Vitamin D Council Glossary

# A B C D E F G H I J–K L M N O P R S T U V
A type of white blood cell that ingests foreign material. Macrophages are key players in the immune response to foreign invaders in that they help destroy bacteria, protozoa, and tumor cells. They also release substances that stimulate other cells of the immune system.
Magnesium is a mineral that is essential to all cells of all known living organisms. Every major biological process, including protein and nucleic acid synthesis and cellular energy production, requires adequate amounts. Inadequate blood magnesium levels are known to result in low blood calcium levels, resistance to parathyroid hormone, and resistance to some of the effects of vitamin D.
Medical term used to describe a severe and progressively worsening disease, most often used as a description of cancer.
Matrix metallopeptidase 9 (MMP9)
MMP9 may play an essential role in local proteolysis of the extracellular matrix and in leukocyte migration. Could also play a role in bone osteoclastic resorption and may be involved in the severity of coronary atherosclerosis.
Endocytic receptor which plays a crucial role in renal vitamin D metabolism.
Skin pigment that acts as a sunscreen and protects the skin from ultraviolet radiation. Melanin is produced by cells, called melanocytes, in response to sun exposure.
A pigment-producing cell in the skin, hair, and eye that determines their color. see melanin.
A structurally simple hormone that communicates information about environmental lighting to various parts of the body and has the ability to entrain biological rhythms. Melatonin has important effects on reproductive function in many animals.
Meta-analysis provides a systematic overview of quantitative research which has examined a particular question and is helpful in providing insight into the overall effectiveness of interventions, the relative impact of independent variables, and the strength of relationship between variables.
Metabolic acidosis
Disruption of the body's acid/base (pH) balance that can be a mild symptom or can indicate a more serious problem with a major organ such as the liver, kidneys, or heart.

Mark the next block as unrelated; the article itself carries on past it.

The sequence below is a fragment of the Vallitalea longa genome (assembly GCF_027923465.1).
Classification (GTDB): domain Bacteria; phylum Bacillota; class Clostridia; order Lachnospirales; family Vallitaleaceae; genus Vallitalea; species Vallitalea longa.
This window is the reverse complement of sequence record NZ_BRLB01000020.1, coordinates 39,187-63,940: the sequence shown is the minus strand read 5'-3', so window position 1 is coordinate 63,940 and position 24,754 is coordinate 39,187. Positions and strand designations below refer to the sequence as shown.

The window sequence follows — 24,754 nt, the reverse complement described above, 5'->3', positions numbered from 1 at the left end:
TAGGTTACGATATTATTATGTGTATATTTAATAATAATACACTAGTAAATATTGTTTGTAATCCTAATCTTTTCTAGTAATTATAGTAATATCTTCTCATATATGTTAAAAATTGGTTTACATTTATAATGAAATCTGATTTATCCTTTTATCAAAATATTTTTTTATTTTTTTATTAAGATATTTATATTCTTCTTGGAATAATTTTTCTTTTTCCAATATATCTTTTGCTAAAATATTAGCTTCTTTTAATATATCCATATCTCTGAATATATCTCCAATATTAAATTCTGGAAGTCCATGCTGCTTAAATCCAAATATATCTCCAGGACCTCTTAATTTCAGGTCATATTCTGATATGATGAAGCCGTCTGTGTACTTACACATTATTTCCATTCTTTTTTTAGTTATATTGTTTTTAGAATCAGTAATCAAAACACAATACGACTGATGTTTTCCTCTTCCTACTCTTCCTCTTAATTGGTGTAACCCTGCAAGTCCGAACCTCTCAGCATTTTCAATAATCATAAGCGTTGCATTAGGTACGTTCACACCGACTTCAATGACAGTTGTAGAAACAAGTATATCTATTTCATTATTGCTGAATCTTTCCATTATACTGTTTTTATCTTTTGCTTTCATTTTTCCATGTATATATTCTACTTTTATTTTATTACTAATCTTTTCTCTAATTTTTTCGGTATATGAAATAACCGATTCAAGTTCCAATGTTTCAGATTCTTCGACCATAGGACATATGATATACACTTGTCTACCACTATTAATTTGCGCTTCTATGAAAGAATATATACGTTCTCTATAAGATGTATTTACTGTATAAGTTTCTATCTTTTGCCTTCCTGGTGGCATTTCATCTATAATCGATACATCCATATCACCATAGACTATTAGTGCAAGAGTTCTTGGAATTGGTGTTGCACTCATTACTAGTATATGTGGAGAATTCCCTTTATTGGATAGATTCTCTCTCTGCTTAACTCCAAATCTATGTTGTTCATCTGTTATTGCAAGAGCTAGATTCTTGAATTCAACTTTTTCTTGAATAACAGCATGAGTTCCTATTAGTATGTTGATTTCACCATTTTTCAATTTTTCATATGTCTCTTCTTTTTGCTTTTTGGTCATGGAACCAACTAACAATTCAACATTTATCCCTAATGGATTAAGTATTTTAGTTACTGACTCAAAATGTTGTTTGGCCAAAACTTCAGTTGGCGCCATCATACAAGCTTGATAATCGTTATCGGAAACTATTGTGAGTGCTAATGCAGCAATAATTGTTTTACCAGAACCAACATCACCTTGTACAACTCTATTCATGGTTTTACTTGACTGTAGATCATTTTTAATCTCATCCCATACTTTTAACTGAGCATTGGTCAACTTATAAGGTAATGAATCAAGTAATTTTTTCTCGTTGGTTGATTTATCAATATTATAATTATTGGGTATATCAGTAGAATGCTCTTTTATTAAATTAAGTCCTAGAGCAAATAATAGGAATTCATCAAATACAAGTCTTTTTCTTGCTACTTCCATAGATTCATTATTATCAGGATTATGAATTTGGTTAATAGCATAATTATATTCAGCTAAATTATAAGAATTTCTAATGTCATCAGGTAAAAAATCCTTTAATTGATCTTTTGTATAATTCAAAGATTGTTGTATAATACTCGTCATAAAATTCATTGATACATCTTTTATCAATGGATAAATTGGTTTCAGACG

Metabolic syndrome
Metabolic syndrome is a cluster of conditions that occur together—such as increased blood pressure, elevated insulin levels, excess body fat around the waist, or abnormal cholesterol levels—increasing your risk of heart disease, stroke, and diabetes.
Process of changing energy sources into energy that occurs in living cells, allowing the cells to grow and reproduce.
Any substance produced or used during metabolism.
There are two types of metabolites:
Primary metabolite: directly involved in normal growth, development, and reproduction.
Secondary metabolite: function is usually of an ecological nature, such as defense against predators, parasites, and diseases, interspecies competition, and facilitation of reproductive processes.
Spreading of cancer cells from one organ or tissue to another, usually through the bloodstream or lymph system.
also, microorganism. An organism that is too small to be seen with the naked eye such as bacteria, fungi, archaea, or protists.
Minimal Erythemal Dose (MED)
The amount of UVR exposure required to cause perceptible, yet slight, reddening of the skin of fair-skinned people and the level of exposure beyond that which production of vitamin D is already maximized.
The process by which the body grows and replaces cells.
MN1 is a nuclear protein and calcitriol-induced VDR coactivator that also modulates osteoblast proliferation by slowing S-phase entry.
Monoamine neurotransmitters
Monoamine neurotransmitters are neurotransmitters and neuromodulators that contain one amino group that is connected to an aromatic ring by a two-carbon chain.
Structural formation of an organism, such as growth of tissues and organs during development.
Multiple Sclerosis (MS)
A disease that affects the Central Nervous System, causing a variety of symptoms including vision problems, muscular weakness, depression, speech difficulties, severe fatigue, cognitive impairment, and pain.
Pathogens known to cause serious diseases in mammals.
Part of the CNS and PNS, myelin lines nerve fibers to protect and insulate neurons, aiding in the quick and accurate transmission of electrical current carrying data from one nerve cell to the next. When myelin becomes damaged, the process involves numerous health conditions, including multiple sclerosis.
An accumulation of malfunctioning or "cancerous" plasma cells, such as those that reside in bone marrow.

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